Tolkien Geek

Blogging J.R.R. Tolkien's "The Lord of the Rings" and other aimless pursuits.

11/18/2010

Chapter Three: A Short Rest

This is a particularly important chapter as it relates to the overall plot. The brief stay at Rivendell therefore is clearly a major event. Here we are introduced to a significant character featured in “The Lord of the Rings”, Elrond the half-elven. As the return of Sauron has not yet been confirmed by the White Council, I would imagine that Hugo Weaving (who has stated that he plans to reprise is role) would portray Elrond as somewhat less solemn and pessimistic. On the whole, we will probably see him more in keeping with the way he was written in “The Hobbit” – a wise and genial host.
And here his role is important to explain the origins of the company’s newly-acquired Elvish blades and to translate the moon letters on Thrain’s map. Here we have another (perhaps a better opportunity to show the audience some of the geography of Wilderland and explain the route that they plan to follow, showing some of the landmarks they will eventually encounter.
It has been reported that Peter Jackson still has the original scale model of Rivendell from the trilogy and it’s likely that the sets that weren’t saved were digitally scanned for future reproduction on a green screen.
This will also be our introduction to the Elves as a race and it should be noted that their characterization will need to be altered from the way they are presented here if the producers are to maintain consistency with the Elves shown in “The Lord of the Rings”. In “The Hobbit”, the Elves of Rivendell are playful and whimsical. While these Grey-Elves (Sindar) are not of the same nobility as the Noldor Elves of Lothlorien, it would seem out of place to have them gleefully singing “Tra-la-la-lally, here down in the valley…” as Bilbo, Gandalf and the Dwarves approach.
To the extent that there is Elvish singing, I would expect that composer Howard Shore would create a song and translate it into Sindarin. “The Annotated Hobbit” highlights a song that was present in one of Tolkien’s manuscripts but was not included in the final text of the book called “Elvish Song in Rivendell” that could be used or adapted. The overall musical theme could start with a more subtle and muted version of the Rivendell theme that Shore wrote for inclusion in “The Fellowship of the Ring”.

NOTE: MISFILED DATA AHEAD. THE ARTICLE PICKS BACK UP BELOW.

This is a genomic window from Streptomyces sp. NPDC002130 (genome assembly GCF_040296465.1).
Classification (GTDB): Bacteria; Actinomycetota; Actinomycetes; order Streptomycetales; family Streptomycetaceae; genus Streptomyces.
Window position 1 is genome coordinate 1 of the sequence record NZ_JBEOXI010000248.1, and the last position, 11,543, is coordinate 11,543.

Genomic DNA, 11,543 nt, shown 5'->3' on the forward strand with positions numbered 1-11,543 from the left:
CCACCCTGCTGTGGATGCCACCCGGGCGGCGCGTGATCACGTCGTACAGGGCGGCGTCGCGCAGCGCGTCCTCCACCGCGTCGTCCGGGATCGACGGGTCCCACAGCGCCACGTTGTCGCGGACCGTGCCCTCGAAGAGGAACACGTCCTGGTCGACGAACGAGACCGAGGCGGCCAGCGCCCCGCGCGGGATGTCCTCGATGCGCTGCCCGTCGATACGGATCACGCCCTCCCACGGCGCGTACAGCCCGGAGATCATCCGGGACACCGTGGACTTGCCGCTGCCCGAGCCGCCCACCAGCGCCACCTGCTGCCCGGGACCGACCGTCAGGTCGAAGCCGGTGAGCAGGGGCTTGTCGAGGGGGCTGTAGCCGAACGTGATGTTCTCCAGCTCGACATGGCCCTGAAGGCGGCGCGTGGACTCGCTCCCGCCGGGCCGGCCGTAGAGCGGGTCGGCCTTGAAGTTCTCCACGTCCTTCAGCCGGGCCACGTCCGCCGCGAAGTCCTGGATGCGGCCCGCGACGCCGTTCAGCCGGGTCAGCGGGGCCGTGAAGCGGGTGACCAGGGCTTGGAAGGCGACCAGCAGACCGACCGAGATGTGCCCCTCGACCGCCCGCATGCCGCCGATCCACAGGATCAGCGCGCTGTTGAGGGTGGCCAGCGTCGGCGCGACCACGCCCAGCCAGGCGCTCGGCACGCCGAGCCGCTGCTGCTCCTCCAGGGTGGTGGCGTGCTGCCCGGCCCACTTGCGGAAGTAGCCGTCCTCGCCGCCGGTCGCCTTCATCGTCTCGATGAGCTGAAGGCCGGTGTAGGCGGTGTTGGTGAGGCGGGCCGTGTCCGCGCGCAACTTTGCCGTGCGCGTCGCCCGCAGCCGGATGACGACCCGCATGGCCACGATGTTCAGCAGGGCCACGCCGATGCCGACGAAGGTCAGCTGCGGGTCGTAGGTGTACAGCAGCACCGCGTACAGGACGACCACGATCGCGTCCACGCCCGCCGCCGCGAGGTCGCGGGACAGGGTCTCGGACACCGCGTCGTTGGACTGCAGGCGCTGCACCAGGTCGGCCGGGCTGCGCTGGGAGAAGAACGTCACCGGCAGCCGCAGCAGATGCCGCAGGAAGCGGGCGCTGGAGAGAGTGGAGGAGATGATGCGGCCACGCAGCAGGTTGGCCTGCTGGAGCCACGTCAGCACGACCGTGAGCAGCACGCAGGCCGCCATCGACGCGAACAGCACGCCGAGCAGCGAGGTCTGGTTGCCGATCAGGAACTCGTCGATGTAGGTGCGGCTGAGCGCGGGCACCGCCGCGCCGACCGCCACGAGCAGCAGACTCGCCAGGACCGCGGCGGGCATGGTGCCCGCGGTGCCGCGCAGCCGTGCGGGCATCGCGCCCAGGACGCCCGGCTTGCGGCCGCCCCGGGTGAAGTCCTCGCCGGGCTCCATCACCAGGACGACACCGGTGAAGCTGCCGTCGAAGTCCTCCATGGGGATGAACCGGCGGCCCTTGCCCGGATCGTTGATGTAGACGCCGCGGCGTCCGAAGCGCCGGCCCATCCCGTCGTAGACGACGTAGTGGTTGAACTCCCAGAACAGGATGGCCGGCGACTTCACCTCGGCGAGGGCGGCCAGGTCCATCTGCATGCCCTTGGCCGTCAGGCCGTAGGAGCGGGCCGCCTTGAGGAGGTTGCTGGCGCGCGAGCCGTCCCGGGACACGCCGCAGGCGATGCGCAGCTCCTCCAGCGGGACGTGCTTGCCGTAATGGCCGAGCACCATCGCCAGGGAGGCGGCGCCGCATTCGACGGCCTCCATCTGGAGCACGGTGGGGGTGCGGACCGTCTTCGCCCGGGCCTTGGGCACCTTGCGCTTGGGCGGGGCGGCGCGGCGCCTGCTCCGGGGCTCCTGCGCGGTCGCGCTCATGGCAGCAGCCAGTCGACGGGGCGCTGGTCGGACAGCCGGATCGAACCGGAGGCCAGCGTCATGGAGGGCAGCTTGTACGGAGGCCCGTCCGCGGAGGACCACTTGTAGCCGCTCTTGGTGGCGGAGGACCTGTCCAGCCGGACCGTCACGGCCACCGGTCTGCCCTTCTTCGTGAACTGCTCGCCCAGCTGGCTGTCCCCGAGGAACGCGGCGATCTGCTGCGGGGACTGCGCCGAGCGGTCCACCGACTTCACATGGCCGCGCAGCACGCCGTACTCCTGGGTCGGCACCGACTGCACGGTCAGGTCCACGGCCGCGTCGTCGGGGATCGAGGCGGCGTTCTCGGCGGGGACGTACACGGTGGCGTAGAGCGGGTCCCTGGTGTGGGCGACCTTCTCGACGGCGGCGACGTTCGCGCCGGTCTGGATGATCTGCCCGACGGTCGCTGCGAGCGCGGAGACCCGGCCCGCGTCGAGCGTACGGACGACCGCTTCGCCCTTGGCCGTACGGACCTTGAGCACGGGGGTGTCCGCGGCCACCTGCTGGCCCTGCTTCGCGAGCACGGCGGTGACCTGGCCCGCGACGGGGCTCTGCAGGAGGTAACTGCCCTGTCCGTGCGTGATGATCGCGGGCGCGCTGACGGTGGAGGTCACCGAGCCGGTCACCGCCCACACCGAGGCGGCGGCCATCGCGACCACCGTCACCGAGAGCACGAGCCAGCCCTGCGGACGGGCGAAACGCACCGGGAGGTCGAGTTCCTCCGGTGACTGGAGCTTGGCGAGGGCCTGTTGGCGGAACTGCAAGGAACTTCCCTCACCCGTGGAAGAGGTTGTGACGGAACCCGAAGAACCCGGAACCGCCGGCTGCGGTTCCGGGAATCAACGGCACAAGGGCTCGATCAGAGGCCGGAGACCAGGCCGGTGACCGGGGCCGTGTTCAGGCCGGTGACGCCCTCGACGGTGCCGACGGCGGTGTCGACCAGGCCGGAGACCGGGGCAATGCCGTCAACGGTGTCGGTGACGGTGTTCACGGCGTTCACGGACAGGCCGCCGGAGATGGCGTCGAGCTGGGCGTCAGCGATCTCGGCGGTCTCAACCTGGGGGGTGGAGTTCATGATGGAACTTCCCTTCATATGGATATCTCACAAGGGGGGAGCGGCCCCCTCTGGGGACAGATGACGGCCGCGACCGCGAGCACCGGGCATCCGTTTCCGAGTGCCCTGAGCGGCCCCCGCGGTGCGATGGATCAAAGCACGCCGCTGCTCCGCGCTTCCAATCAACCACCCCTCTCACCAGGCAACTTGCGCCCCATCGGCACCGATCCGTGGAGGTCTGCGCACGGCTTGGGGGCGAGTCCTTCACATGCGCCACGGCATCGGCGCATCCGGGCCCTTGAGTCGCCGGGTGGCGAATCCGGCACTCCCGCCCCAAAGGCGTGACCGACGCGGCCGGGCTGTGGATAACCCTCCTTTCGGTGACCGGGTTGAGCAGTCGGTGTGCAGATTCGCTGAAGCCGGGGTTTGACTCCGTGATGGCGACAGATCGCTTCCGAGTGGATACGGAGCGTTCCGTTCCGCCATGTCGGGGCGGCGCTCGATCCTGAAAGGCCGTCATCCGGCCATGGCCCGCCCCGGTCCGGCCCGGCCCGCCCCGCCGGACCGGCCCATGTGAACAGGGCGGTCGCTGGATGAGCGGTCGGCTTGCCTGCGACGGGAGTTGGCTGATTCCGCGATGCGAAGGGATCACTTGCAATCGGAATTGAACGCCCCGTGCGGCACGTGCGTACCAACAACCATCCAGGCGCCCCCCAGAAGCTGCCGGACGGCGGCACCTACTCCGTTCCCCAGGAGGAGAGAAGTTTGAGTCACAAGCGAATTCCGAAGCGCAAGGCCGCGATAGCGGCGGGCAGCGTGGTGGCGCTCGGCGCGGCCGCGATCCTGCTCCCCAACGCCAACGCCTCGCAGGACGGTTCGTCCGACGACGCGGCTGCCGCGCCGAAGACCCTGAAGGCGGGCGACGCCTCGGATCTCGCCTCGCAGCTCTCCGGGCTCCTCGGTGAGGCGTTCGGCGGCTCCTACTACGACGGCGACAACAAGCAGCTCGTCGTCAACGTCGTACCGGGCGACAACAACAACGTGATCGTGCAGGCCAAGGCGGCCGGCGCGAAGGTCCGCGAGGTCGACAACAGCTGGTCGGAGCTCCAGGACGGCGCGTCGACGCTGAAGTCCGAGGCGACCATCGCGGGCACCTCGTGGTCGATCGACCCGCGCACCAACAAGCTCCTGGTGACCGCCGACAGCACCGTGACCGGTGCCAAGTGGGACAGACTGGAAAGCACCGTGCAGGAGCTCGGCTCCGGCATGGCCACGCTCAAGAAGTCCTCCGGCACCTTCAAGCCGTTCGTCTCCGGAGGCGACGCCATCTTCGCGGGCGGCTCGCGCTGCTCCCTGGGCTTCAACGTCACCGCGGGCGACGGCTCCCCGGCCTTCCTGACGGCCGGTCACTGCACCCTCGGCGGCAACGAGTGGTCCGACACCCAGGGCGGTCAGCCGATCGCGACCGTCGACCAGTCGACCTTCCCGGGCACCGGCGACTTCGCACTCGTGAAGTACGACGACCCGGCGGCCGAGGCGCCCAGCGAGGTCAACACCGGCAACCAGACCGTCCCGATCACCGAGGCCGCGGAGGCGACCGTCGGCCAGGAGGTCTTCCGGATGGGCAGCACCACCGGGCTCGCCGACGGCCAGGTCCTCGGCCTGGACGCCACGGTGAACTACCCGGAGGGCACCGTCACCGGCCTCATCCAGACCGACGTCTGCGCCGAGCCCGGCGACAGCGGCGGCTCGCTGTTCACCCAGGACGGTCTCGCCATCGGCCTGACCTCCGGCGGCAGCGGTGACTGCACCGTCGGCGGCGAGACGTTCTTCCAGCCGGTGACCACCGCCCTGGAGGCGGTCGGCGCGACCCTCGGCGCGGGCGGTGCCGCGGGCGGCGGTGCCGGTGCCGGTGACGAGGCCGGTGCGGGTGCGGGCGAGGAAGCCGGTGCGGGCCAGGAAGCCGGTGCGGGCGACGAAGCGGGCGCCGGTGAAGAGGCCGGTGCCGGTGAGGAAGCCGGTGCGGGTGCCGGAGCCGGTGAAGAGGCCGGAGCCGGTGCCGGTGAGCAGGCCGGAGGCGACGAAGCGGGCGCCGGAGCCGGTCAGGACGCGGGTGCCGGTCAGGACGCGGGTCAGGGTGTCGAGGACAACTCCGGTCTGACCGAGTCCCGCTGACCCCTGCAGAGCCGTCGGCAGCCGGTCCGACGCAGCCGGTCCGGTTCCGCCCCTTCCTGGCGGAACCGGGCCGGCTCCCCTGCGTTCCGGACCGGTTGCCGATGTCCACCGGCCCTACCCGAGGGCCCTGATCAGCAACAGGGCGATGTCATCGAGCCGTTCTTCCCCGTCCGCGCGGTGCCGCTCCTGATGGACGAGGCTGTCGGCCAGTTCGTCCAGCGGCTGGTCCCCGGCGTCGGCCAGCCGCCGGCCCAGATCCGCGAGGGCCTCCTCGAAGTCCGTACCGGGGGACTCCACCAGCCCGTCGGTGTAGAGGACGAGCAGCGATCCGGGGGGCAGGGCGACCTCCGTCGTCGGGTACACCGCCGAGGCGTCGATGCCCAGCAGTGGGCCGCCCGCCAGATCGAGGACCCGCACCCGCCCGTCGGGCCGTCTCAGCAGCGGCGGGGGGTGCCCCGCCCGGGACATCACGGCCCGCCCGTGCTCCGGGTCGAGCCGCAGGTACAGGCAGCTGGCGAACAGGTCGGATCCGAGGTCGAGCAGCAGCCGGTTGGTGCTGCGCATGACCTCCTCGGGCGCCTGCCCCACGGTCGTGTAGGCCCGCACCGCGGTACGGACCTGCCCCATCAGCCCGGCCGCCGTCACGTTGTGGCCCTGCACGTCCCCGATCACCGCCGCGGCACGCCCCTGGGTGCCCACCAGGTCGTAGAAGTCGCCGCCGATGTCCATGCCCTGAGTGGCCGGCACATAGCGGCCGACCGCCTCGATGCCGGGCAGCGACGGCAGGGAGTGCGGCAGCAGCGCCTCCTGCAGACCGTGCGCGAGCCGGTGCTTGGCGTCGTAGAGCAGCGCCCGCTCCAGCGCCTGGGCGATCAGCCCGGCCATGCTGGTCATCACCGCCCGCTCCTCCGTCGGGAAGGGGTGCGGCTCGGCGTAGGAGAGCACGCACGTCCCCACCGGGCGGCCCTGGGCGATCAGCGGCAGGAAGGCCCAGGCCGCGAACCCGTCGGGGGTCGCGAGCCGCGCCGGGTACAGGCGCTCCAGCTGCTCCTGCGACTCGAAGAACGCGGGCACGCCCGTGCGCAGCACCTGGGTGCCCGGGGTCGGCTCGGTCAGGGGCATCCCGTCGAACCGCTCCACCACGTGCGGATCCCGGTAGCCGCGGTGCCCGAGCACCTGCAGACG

These Elves, unlike those of Lothlorien, will probably be dark-haired like Elrond, Arwen and Elrond’s sons (Elladan and Elrohir, who briefly appeared in “The Return of the King” reforging the Shards of Narsil). While it would not be surprising to see Elladan and Elrohir in this scene, it would not be in keeping with Tolkien’s official chronology to show Arwen as she is supposed to be living with her grandmother, Galadriel, in Lothlorien during this time.
Jackson has always sought an expanded role for Arwen - considering the lack of strong female roles in the films – but it seems too extraneous to try and include her here. Likewise, while there has been speculation that we could see Aragorn, I don’t find it practical for the future King of Gondor to make an appearance. First of all, in the year of this Quest for Erebor – 2941 Third Age – Aragorn is only ten years old and does not yet know of his Dunedain heritage. Until he turns 20 in 2951 T.A., Aragorn is know by the name given to him by his adoptive guardian, Elrond: Estel (which in Sindarin means “hope”).
Peter Jackson has been know to play it fast and loose with Tolkien’s timeline. The most start example is the missing 17 years between Bilbo’s last birthday party and Frodo finally setting out with the Ring in “Fellowship”. But I am skeptical that he and Fran Walsh and Philippa Boyens will make such a wholesale change. That being said, if some time during production it is confirmed that either Viggo Mortensen or Liv Tyler has been officially attached to the project, I will take a look at the possibilities and implications for the films in a separate post.
Ironically, the title of this chapter is quite literal in identifying the rest as a short one as the company arrives in the evening and leaves the next morning. As written, the interaction with Elrond and the Elves is quite brief. Jackson could very well take this opportunity to lengthen the scenes and add some material to the script. Perhaps this could be a time for reflection over the history of the Dwarves (Thorin’s line in particular), of Gandalf’s discovery of Thrain in Dol Guldur (seen through flashback) or some other plot elements.
Originally this project was planned as two separate films, “The Hobbit” proper and a “bridge” film that would feature events leading up to “The Lord of the Rings”. The producers and (at the time) Director Guillermo del Toro explored material from other sources, such as “Unfinished Tales”, that could be put into this latter film. One of those topics was the White Council and its investigations into the identity of the Necromancer as well as the ultimate discovery that Sauron had indeed returned.
One of these meetings, however, took place during Gandalf’s absence from the quest that comes later in the story and could find its way to a scene within this production. The meeting presumably takes place in Lothlorien. We know that three members of the White Council are Galadriel, Gandalf and Saruman but this group could be expanded to include Elrond, the wizard Radagast the Brown and other prominent Elves such as Glorfindel and Cirdan the Shipwright. One of the difficulties, however, in presenting such a scene is the availability of Christopher Lee as Saruman.